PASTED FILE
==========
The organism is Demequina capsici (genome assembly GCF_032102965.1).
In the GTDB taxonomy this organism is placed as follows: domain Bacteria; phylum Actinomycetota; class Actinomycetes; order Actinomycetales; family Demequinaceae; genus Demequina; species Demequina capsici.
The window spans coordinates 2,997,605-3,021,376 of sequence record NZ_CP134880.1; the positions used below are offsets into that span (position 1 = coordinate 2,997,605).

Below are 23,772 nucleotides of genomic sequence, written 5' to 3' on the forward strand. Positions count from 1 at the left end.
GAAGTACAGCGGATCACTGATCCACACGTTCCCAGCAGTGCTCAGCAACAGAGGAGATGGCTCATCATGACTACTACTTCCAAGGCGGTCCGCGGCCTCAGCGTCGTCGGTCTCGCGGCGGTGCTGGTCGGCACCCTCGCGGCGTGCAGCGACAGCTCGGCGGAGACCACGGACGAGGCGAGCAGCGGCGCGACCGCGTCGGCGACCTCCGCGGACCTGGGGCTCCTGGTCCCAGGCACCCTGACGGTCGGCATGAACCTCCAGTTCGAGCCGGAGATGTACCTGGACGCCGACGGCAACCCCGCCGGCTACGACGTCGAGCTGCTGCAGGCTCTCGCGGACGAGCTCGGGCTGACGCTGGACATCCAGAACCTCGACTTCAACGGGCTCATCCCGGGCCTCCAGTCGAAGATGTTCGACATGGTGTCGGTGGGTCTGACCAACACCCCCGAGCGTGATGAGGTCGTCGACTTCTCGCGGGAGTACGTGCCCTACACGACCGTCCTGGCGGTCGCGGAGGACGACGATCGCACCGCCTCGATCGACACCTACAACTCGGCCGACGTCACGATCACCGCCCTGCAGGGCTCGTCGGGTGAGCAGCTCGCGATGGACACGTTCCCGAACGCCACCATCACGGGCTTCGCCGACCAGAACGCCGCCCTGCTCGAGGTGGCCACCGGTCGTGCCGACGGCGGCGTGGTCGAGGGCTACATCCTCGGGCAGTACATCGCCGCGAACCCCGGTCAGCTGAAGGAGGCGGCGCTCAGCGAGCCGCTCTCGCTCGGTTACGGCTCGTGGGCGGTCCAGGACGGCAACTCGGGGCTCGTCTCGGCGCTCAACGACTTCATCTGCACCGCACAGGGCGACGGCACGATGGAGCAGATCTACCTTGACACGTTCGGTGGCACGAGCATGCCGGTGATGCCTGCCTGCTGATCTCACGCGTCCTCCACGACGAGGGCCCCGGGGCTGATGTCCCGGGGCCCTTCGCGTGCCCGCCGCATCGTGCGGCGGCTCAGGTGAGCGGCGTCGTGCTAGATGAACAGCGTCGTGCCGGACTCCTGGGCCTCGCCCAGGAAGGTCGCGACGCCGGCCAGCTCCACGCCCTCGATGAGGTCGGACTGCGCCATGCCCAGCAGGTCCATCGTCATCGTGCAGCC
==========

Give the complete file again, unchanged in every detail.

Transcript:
The organism is Demequina capsici (genome assembly GCF_032102965.1).
In the GTDB taxonomy this organism is placed as follows: domain Bacteria; phylum Actinomycetota; class Actinomycetes; order Actinomycetales; family Demequinaceae; genus Demequina; species Demequina capsici.
The window spans coordinates 2,997,605-3,021,376 of sequence record NZ_CP134880.1; the positions used below are offsets into that span (position 1 = coordinate 2,997,605).

Below are 23,772 nucleotides of genomic sequence, written 5' to 3' on the forward strand. Positions count from 1 at the left end.
GAAGTACAGCGGATCACTGATCCACACGTTCCCAGCAGTGCTCAGCAACAGAGGAGATGGCTCATCATGACTACTACTTCCAAGGCGGTCCGCGGCCTCAGCGTCGTCGGTCTCGCGGCGGTGCTGGTCGGCACCCTCGCGGCGTGCAGCGACAGCTCGGCGGAGACCACGGACGAGGCGAGCAGCGGCGCGACCGCGTCGGCGACCTCCGCGGACCTGGGGCTCCTGGTCCCAGGCACCCTGACGGTCGGCATGAACCTCCAGTTCGAGCCGGAGATGTACCTGGACGCCGACGGCAACCCCGCCGGCTACGACGTCGAGCTGCTGCAGGCTCTCGCGGACGAGCTCGGGCTGACGCTGGACATCCAGAACCTCGACTTCAACGGGCTCATCCCGGGCCTCCAGTCGAAGATGTTCGACATGGTGTCGGTGGGTCTGACCAACACCCCCGAGCGTGATGAGGTCGTCGACTTCTCGCGGGAGTACGTGCCCTACACGACCGTCCTGGCGGTCGCGGAGGACGACGATCGCACCGCCTCGATCGACACCTACAACTCGGCCGACGTCACGATCACCGCCCTGCAGGGCTCGTCGGGTGAGCAGCTCGCGATGGACACGTTCCCGAACGCCACCATCACGGGCTTCGCCGACCAGAACGCCGCCCTGCTCGAGGTGGCCACCGGTCGTGCCGACGGCGGCGTGGTCGAGGGCTACATCCTCGGGCAGTACATCGCCGCGAACCCCGGTCAGCTGAAGGAGGCGGCGCTCAGCGAGCCGCTCTCGCTCGGTTACGGCTCGTGGGCGGTCCAGGACGGCAACTCGGGGCTCGTCTCGGCGCTCAACGACTTCATCTGCACCGCACAGGGCGACGGCACGATGGAGCAGATCTACCTTGACACGTTCGGTGGCACGAGCATGCCGGTGATGCCTGCCTGCTGATCTCACGCGTCCTCCACGACGAGGGCCCCGGGGCTGATGTCCCGGGGCCCTTCGCGTGCCCGCCGCATCGTGCGGCGGCTCAGGTGAGCGGCGTCGTGCTAGATGAACAGCGTCGTGCCGGACTCCTGGGCCTCGCCCAGGAAGGTCGCGACGCCGGCCAGCTCCACGCCCTCGATGAGGTCGGACTGCGCCATGCCCAGCAGGTCCATCGTCATCGTGCAGCC